269565 Molecular Reaction Networks of Photocatalytic and Photochemical Reactions of Platform Phenolic Compounds From Lignin

Tuesday, October 30, 2012: 10:10 AM
315 (Convention Center )
Alexander Samokhvalov, Chemistry Department, Rutgers University, Camden, NJ and Morgan Goldberg, Chemistry Department, Rutgers University, Camden, NJ

Lignin biomass can be converted to the high-value low molecular weight organic compounds. Certain phenolic compounds obtained from lignin find applications as food natural flavors, taste enhancers, antioxidants, fragrances, and fine chemicals for synthesis of sustainable bio-degradable polymers. Photochemical and photocatalytic reactions rely upon the sustainable, abundant and free light of the Sun to convert photon energy to the energy of chemical bonds or to accelerate chemical reactions.

The goal of our research is to investigate molecular reaction networks and mechanisms of heterogeneous photocatalytic and photochemical reactions of few major phenolic compounds from lignin with C=C and C=O bonds in the molecule, such as isoeugenol, eugenol and vanillin. For photooxidation, we use oxygen from air under the "green" ambient conditions, near-UV light, and nanocrystalline TiO2 as photocatalyst in the non-aqueous solvent. For photolysis and photo-isomerization, we use the UV light vs. near-UV light in the non-aqueous solvent. Molecular products of photoreactions of isoeugenol, eugenol and vanillin were determined qualitatively and quantitatively using thin layer chromatography (TLC), high performance liquid chromatography HPLC with optical detection (HPLC-UV), and with dual UV- and mass-spectrometric detection via electrospray ionization (HPLC-MS-ESI).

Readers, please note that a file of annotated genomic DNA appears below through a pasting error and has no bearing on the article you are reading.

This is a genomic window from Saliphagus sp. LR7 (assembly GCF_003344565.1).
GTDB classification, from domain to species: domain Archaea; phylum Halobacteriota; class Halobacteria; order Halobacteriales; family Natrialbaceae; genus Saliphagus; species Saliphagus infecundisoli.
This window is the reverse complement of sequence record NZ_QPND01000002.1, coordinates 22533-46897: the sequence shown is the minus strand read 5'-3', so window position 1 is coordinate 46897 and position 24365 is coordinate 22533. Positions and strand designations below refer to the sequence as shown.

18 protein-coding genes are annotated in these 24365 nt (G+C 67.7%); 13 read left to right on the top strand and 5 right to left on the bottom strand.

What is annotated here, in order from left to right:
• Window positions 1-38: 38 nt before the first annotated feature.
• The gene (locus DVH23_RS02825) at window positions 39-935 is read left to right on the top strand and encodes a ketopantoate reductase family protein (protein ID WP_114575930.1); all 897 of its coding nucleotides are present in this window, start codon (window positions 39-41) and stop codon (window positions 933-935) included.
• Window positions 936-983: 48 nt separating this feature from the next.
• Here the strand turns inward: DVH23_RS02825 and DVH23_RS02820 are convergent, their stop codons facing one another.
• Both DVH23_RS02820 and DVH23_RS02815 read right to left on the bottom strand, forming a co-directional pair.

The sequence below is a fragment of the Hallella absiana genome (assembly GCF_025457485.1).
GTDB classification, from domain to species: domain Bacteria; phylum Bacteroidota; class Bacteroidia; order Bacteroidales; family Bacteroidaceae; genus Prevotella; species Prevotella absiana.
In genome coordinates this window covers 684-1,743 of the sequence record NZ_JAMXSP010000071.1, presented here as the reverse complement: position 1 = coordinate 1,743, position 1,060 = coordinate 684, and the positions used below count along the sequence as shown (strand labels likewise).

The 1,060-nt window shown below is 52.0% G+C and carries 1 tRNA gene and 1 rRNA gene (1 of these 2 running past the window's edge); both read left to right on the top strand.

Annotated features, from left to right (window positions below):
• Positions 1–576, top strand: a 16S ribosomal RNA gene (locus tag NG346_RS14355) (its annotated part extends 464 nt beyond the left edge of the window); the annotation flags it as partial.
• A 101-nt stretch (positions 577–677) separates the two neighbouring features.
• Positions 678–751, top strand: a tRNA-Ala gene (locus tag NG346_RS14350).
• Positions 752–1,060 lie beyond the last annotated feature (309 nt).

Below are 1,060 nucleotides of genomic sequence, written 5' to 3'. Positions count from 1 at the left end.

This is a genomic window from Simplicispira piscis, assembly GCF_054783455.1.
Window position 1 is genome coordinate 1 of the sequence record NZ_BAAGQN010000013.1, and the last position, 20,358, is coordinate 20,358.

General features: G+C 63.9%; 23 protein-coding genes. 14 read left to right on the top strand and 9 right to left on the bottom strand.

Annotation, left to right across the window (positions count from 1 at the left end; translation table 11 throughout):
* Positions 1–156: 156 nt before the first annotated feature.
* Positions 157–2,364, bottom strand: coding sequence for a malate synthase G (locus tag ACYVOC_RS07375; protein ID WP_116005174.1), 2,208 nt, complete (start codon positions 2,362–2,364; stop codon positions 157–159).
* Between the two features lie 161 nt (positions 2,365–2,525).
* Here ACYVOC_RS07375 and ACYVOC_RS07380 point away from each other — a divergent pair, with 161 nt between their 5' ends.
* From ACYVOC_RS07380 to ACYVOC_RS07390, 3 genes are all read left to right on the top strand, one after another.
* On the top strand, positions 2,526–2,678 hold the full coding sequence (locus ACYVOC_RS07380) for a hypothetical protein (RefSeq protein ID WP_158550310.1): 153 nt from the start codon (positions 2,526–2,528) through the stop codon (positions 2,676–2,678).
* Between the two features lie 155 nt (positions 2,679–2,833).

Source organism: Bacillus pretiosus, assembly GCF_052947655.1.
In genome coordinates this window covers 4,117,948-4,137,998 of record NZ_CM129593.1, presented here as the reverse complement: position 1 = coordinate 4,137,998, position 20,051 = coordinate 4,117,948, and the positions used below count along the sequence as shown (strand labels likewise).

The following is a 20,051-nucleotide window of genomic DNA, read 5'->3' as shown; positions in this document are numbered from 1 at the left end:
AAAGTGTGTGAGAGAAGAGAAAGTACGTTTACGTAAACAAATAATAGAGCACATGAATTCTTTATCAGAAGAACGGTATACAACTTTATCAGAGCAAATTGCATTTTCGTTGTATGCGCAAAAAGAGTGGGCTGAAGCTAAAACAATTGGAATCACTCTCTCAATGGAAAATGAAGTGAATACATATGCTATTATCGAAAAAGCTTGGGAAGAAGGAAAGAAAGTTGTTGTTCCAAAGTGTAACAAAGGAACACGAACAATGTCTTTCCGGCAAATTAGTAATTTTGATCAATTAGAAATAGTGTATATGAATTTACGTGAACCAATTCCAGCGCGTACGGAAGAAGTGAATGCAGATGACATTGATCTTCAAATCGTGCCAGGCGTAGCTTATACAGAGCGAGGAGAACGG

Photocatalytic oxidation of isoeugenol with oxygen from air produces dehydrodiisoeugenol at the high (up 80 %) yields, and eugenol and vanillin as minor products. Photooxidation or photoisomerization of eugenol does not proceed under the same conditions. Photooxidation of vanillin leads to vanillic acid and dimeric product. Using photoexcitation with light of the longer wavelengths leads to fewer molecular products of photoreactions; photocatalytic vs. photochemical oxidation (without TiO2 photocatalyst) leads to the higher yields.

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